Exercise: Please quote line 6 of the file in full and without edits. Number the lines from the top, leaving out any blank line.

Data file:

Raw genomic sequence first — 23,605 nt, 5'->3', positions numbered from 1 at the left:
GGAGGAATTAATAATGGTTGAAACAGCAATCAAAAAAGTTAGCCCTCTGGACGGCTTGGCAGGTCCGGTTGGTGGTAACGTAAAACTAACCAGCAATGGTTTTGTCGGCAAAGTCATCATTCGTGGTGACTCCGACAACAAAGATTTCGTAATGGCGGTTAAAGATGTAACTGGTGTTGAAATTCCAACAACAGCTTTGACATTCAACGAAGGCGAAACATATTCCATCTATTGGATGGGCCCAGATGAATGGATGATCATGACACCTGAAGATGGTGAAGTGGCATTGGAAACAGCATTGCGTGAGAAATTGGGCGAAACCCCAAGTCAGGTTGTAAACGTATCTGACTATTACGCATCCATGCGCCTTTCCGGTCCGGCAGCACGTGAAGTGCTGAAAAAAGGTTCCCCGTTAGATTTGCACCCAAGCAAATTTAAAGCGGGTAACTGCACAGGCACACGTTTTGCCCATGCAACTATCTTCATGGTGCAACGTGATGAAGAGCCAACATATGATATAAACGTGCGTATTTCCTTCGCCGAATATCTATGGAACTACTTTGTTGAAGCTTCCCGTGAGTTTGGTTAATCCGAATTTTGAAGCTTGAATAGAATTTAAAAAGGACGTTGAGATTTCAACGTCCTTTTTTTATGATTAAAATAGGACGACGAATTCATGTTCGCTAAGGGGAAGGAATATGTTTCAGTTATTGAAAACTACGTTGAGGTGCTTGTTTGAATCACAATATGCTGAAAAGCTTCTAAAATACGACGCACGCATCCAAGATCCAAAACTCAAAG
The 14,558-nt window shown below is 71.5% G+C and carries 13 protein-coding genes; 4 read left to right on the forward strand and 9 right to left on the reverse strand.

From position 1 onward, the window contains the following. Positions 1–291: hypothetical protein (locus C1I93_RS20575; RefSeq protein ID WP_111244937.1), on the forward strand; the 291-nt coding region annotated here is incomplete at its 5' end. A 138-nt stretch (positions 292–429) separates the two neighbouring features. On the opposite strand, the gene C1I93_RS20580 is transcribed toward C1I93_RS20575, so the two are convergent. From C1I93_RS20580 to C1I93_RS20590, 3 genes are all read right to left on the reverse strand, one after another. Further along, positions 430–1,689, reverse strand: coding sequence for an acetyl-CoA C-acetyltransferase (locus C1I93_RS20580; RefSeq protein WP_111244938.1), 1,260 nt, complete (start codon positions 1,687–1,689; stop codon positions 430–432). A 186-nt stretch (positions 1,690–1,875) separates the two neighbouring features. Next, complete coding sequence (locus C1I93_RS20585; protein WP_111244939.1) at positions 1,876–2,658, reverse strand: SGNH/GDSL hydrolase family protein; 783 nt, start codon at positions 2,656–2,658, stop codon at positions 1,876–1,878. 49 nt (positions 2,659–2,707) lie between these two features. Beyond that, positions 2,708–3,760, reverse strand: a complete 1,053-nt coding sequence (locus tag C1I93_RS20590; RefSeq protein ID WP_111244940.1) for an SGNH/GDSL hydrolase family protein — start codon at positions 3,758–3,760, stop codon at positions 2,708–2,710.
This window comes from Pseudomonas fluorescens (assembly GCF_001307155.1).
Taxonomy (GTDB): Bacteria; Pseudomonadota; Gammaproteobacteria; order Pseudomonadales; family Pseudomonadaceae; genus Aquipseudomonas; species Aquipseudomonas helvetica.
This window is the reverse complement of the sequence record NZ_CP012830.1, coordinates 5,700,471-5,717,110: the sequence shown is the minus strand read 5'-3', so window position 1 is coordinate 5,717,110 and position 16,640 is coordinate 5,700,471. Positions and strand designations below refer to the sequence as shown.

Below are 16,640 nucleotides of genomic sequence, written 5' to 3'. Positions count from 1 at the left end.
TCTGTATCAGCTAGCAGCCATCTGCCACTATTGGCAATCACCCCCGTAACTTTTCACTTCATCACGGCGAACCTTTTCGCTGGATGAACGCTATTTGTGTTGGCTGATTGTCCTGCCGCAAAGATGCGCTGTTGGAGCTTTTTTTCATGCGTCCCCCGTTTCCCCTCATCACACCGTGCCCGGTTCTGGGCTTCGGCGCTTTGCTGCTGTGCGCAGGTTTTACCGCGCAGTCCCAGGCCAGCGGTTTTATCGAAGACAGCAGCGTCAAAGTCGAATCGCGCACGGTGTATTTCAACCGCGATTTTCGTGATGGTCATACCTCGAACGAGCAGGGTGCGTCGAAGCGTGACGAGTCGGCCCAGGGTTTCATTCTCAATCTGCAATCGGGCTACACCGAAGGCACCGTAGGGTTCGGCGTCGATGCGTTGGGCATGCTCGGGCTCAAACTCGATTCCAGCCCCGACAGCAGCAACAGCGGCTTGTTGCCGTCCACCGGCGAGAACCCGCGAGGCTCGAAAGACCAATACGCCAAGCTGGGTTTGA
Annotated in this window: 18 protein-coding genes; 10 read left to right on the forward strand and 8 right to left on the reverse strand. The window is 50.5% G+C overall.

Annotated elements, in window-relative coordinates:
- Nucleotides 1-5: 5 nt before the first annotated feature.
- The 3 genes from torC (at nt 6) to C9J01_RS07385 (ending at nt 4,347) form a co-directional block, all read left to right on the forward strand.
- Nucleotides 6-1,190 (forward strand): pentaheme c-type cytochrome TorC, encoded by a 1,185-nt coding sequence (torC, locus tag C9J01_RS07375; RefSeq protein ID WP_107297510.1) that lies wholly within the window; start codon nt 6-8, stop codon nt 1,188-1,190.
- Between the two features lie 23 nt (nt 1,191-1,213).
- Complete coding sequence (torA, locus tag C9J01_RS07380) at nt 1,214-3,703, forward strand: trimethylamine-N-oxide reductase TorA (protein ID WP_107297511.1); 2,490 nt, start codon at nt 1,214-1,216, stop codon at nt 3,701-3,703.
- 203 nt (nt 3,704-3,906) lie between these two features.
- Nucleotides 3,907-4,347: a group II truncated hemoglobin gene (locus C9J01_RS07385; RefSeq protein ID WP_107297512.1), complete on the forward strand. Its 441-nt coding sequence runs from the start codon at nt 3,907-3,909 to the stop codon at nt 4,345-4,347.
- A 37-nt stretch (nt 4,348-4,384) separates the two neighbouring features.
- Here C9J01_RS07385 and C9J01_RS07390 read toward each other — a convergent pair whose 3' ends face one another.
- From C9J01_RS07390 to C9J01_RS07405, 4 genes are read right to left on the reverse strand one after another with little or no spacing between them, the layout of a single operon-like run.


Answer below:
Taxonomy (GTDB): Bacteria; Pseudomonadota; Gammaproteobacteria; order Pseudomonadales; family Pseudomonadaceae; genus Aquipseudomonas; species Aquipseudomonas helvetica.